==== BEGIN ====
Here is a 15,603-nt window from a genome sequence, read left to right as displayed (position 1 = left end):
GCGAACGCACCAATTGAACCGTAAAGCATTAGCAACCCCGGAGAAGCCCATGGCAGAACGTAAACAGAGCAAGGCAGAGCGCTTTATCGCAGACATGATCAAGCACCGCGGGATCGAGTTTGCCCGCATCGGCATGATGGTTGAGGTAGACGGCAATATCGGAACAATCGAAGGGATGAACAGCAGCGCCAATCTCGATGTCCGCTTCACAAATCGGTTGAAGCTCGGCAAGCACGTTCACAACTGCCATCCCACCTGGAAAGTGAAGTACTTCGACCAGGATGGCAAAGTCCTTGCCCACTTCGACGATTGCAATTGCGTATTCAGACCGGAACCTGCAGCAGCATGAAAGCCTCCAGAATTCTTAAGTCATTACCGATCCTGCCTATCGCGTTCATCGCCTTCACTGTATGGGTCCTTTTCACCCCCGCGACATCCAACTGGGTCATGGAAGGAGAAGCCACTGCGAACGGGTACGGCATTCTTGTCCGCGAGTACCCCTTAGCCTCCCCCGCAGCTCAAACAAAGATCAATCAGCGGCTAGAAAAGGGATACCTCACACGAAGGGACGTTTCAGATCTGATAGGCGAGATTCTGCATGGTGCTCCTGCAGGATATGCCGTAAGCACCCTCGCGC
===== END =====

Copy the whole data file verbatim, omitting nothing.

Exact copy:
Here is a 15,603-nt window from a genome sequence, read left to right as displayed (position 1 = left end):
GCGAACGCACCAATTGAACCGTAAAGCATTAGCAACCCCGGAGAAGCCCATGGCAGAACGTAAACAGAGCAAGGCAGAGCGCTTTATCGCAGACATGATCAAGCACCGCGGGATCGAGTTTGCCCGCATCGGCATGATGGTTGAGGTAGACGGCAATATCGGAACAATCGAAGGGATGAACAGCAGCGCCAATCTCGATGTCCGCTTCACAAATCGGTTGAAGCTCGGCAAGCACGTTCACAACTGCCATCCCACCTGGAAAGTGAAGTACTTCGACCAGGATGGCAAAGTCCTTGCCCACTTCGACGATTGCAATTGCGTATTCAGACCGGAACCTGCAGCAGCATGAAAGCCTCCAGAATTCTTAAGTCATTACCGATCCTGCCTATCGCGTTCATCGCCTTCACTGTATGGGTCCTTTTCACCCCCGCGACATCCAACTGGGTCATGGAAGGAGAAGCCACTGCGAACGGGTACGGCATTCTTGTCCGCGAGTACCCCTTAGCCTCCCCCGCAGCTCAAACAAAGATCAATCAGCGGCTAGAAAAGGGATACCTCACACGAAGGGACGTTTCAGATCTGATAGGCGAGATTCTGCATGGTGCTCCTGCAGGATATGCCGTAAGCACCCTCGCGC